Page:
An unmanned aerial vehicle (UAV) equipped with light detection and ranging (LiDAR) technology is being tested to document cut-and-fill work on a $74-million interchange in Contra Costa County, Calif. With an equipment cost of about $150,000, the drone’s high-resolution data-capture technology will monitor the movement of 150,000 cu yd of fill, ensuring the estimated $1-million to $2-million worth of earthwork goes as efficiently as possible.

“Five years ago, there was no way we could have put LiDAR on a UAV,” says Ed Greutert, principal engineer with Alta Vista Solutions, which proposed testing the technology to the Contra Costa County Transportation Authority (CCTA). “Now, a number of manufacturers are making units that are far more advanced, weighing 4 kilograms [8 lb,13 oz] or less.”

A French company, Yellowscan, provides the LiDAR. Weighing 3.5 pounds and consuming 15 watts of power, the device has a precision rate of 4 sq centimeters and boasts 5-sq-cm accuracy.

The scans will be used to compare contractor performance versus the plan and identify potential areas of project and performance risk. The data will be used to verify fill-invoice amounts, track materials inventory, and support project scheduling and change-order documentation. It also will be used to monitor stormwater runoff and other environmental conditions, as well as identify potential safety risks and evaluate changes in existing structures that may be introduced during construction.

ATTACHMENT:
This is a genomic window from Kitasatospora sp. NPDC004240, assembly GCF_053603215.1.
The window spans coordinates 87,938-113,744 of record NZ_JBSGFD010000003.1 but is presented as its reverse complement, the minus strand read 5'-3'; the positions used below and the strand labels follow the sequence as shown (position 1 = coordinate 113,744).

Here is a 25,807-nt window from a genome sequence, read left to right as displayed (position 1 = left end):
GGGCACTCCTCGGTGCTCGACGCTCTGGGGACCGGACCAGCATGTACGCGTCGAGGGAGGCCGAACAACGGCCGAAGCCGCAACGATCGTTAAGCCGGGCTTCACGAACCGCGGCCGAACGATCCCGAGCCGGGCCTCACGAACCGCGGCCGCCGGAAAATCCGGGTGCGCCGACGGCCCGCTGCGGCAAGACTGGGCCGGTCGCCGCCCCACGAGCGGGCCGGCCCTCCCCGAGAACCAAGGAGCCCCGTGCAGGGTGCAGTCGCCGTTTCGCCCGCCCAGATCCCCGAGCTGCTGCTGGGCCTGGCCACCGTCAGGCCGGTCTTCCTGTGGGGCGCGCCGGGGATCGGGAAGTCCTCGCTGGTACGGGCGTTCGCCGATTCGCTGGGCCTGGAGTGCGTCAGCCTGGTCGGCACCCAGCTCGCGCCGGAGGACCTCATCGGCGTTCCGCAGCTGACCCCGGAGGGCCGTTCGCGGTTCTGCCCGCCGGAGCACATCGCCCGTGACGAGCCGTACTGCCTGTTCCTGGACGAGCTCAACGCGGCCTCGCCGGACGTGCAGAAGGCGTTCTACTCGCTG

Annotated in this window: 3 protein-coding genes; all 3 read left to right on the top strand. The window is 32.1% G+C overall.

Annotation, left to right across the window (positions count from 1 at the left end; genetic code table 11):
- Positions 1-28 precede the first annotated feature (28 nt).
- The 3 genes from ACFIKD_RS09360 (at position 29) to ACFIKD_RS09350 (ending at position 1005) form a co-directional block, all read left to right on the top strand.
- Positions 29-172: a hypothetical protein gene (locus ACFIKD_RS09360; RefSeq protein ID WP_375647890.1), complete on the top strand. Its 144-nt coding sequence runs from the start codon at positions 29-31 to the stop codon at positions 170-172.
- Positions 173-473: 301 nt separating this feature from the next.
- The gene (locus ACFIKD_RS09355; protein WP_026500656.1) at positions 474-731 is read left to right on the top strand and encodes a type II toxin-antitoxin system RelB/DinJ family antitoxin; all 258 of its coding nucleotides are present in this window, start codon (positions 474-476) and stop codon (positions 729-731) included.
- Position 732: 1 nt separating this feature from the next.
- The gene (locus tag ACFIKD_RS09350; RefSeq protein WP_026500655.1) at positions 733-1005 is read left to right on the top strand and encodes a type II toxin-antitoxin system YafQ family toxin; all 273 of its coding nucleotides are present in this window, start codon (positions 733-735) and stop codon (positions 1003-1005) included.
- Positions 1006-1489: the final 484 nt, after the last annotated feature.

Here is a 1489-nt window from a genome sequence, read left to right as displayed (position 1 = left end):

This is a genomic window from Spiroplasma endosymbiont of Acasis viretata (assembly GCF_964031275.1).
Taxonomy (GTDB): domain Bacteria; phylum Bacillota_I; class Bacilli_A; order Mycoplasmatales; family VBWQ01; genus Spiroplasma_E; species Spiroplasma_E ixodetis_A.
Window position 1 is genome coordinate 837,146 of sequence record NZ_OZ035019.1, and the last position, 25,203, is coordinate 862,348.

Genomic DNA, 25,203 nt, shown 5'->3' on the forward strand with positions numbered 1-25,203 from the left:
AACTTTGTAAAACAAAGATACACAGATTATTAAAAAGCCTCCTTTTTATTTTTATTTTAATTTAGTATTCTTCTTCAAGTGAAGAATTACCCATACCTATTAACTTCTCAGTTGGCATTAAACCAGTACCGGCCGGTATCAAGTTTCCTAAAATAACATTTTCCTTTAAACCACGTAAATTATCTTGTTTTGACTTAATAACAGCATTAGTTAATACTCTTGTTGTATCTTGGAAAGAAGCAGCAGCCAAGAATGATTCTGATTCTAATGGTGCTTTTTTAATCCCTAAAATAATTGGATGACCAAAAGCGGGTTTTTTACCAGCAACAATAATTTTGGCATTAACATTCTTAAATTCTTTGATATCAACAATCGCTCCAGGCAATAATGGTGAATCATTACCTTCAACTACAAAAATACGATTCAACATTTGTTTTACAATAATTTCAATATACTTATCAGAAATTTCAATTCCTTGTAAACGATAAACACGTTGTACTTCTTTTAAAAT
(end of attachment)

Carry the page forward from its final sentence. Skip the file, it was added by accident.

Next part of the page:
Gathering the unusually high-resolution data initially involved the drone operator repeatedly adjusting to find the optimal height and speed in a trial-and-error process. “I’d say the biggest challenge we had is collecting the data we need to generate a bare-earth digital service model,” says Greutert. “During the first month, the data was not dense enough to use for our purposes.”

Another challenge is handling the massive amounts of information. “We collected 100 gigabytes of LiDAR data,” says Greutert. “Moving that around and processing it … can take several hours or overnight. Then, you tweak something and rerun the model.”

To be collected over the course of the two-year project in Brentwood, the data are expected not only to maximize efficiency of the earthmoving but also help the public to see each stage of construction, says Randell Iwasaki, executive director at CCTA. “Aerial views are hard to come by. Now, we can get a video of the progress of our project. We can take a look at environmentally sensitive areas. We can show that nobody’s in there—that we are treating those areas as promised. We can ‘fly a job’ after it rains to make sure the [runoff] control systems are working as they should.”

Moreover, Iwasaki adds, using the drone means surveyors don’t have to stand in live traffic in harm’s way.

“We are always looking for ways to be efficient and safer,” Iwasaki says. “Drones offer a golden opportunity. We can gather enough info from a drone, sensors, etcetera, so we know the taxpayers are getting their money’s worth.”

The CCTA last fall awarded the $37-million construction contract to a joint venture of Brosamer & Wall Inc. and Bay Cities Paving & Grading. The project is the concluding chapter of the Highway 4 program, a $1-billion endeavour to improve mobility in the region.